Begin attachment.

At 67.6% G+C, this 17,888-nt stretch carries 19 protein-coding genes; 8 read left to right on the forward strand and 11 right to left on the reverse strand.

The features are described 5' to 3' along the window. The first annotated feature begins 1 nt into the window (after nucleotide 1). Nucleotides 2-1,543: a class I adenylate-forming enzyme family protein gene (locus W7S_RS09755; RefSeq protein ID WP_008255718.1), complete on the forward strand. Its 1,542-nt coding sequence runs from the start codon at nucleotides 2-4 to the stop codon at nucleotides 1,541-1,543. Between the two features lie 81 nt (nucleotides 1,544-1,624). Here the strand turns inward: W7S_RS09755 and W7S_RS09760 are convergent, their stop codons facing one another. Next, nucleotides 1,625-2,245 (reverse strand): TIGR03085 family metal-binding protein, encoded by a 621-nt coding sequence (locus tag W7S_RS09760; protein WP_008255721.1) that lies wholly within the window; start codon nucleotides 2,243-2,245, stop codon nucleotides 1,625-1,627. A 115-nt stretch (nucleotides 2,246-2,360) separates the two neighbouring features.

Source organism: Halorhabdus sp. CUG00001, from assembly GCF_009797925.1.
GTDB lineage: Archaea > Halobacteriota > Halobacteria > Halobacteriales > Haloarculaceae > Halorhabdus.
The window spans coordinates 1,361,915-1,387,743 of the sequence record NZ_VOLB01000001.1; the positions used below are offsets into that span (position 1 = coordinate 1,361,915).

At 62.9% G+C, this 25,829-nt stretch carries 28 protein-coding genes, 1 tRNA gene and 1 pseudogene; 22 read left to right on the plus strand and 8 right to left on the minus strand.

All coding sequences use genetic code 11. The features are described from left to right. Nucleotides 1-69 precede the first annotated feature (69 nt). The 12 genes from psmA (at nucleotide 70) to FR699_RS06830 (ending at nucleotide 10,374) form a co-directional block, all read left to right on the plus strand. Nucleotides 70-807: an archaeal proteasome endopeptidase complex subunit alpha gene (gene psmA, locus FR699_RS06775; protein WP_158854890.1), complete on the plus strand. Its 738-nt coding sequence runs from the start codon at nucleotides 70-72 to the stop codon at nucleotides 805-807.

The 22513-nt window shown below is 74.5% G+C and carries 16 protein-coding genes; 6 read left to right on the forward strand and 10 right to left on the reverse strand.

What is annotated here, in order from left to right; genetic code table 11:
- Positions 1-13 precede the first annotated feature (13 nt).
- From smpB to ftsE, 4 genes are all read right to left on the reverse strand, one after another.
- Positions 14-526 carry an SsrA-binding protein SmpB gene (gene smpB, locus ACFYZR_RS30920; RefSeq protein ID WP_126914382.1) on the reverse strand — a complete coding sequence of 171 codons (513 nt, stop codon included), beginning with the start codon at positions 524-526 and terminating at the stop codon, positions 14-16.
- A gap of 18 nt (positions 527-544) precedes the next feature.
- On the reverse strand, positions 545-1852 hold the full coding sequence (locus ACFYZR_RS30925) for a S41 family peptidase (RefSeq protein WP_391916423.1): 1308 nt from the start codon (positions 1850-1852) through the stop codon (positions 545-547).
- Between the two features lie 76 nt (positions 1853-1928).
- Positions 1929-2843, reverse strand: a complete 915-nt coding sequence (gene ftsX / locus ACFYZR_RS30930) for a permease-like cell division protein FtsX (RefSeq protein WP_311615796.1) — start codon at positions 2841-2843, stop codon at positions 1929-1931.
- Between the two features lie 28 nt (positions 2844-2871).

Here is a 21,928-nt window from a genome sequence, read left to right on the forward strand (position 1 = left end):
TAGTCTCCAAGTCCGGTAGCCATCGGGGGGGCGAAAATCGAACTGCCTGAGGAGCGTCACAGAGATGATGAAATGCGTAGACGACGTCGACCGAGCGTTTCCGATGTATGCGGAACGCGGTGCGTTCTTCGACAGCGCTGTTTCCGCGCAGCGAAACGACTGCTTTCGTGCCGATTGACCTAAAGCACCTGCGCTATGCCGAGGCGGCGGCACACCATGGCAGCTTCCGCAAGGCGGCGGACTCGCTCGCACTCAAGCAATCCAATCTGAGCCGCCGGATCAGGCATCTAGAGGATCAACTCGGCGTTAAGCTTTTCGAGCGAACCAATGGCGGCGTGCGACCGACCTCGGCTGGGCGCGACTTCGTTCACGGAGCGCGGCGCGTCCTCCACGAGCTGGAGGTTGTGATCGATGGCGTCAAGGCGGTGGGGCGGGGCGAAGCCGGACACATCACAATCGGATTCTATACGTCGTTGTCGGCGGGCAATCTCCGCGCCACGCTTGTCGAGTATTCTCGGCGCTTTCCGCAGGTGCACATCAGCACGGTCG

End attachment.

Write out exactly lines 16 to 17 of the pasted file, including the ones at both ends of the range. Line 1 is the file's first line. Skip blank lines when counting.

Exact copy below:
- Positions 1929-2843, reverse strand: a complete 915-nt coding sequence (gene ftsX / locus ACFYZR_RS30930) for a permease-like cell division protein FtsX (RefSeq protein WP_311615796.1) — start codon at positions 2841-2843, stop codon at positions 1929-1931.
- Between the two features lie 28 nt (positions 2844-2871).